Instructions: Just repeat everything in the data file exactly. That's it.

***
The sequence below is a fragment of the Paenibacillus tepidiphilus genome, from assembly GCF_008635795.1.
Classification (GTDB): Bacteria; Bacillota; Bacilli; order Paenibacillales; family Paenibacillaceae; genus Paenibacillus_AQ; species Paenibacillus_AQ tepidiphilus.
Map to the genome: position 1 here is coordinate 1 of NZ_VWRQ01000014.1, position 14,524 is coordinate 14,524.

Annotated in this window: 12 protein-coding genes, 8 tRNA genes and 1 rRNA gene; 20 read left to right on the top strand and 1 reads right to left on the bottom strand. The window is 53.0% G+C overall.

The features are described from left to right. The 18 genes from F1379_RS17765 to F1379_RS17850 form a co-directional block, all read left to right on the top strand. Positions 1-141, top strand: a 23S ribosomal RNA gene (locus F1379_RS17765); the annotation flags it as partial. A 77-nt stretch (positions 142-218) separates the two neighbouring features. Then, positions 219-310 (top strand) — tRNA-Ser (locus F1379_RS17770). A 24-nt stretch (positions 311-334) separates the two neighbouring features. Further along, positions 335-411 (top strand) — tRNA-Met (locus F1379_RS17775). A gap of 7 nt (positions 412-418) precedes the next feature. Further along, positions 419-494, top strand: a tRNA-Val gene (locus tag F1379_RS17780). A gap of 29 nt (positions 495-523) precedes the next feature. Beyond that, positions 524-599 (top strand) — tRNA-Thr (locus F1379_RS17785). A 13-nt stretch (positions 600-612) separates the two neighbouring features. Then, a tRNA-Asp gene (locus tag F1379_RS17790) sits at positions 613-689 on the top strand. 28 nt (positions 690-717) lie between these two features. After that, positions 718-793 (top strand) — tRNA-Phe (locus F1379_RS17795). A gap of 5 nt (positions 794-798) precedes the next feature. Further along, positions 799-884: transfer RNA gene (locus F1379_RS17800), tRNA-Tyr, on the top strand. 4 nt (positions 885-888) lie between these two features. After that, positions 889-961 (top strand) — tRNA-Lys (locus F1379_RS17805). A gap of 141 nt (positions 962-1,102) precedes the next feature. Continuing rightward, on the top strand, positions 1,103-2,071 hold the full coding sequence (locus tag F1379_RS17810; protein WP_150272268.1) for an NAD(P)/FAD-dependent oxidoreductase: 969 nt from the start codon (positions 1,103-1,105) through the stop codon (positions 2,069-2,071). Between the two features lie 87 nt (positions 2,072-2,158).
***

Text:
The sequence below is a fragment of the Paenibacillus tepidiphilus genome, from assembly GCF_008635795.1.
Classification (GTDB): Bacteria; Bacillota; Bacilli; order Paenibacillales; family Paenibacillaceae; genus Paenibacillus_AQ; species Paenibacillus_AQ tepidiphilus.
Map to the genome: position 1 here is coordinate 1 of NZ_VWRQ01000014.1, position 14,524 is coordinate 14,524.

Annotated in this window: 12 protein-coding genes, 8 tRNA genes and 1 rRNA gene; 20 read left to right on the top strand and 1 reads right to left on the bottom strand. The window is 53.0% G+C overall.

The features are described from left to right. The 18 genes from F1379_RS17765 to F1379_RS17850 form a co-directional block, all read left to right on the top strand. Positions 1-141, top strand: a 23S ribosomal RNA gene (locus F1379_RS17765); the annotation flags it as partial. A 77-nt stretch (positions 142-218) separates the two neighbouring features. Then, positions 219-310 (top strand) — tRNA-Ser (locus F1379_RS17770). A 24-nt stretch (positions 311-334) separates the two neighbouring features. Further along, positions 335-411 (top strand) — tRNA-Met (locus F1379_RS17775). A gap of 7 nt (positions 412-418) precedes the next feature. Further along, positions 419-494, top strand: a tRNA-Val gene (locus tag F1379_RS17780). A gap of 29 nt (positions 495-523) precedes the next feature. Beyond that, positions 524-599 (top strand) — tRNA-Thr (locus F1379_RS17785). A 13-nt stretch (positions 600-612) separates the two neighbouring features. Then, a tRNA-Asp gene (locus tag F1379_RS17790) sits at positions 613-689 on the top strand. 28 nt (positions 690-717) lie between these two features. After that, positions 718-793 (top strand) — tRNA-Phe (locus F1379_RS17795). A gap of 5 nt (positions 794-798) precedes the next feature. Further along, positions 799-884: transfer RNA gene (locus F1379_RS17800), tRNA-Tyr, on the top strand. 4 nt (positions 885-888) lie between these two features. After that, positions 889-961 (top strand) — tRNA-Lys (locus F1379_RS17805). A gap of 141 nt (positions 962-1,102) precedes the next feature. Continuing rightward, on the top strand, positions 1,103-2,071 hold the full coding sequence (locus tag F1379_RS17810; protein WP_150272268.1) for an NAD(P)/FAD-dependent oxidoreductase: 969 nt from the start codon (positions 1,103-1,105) through the stop codon (positions 2,069-2,071). Between the two features lie 87 nt (positions 2,072-2,158).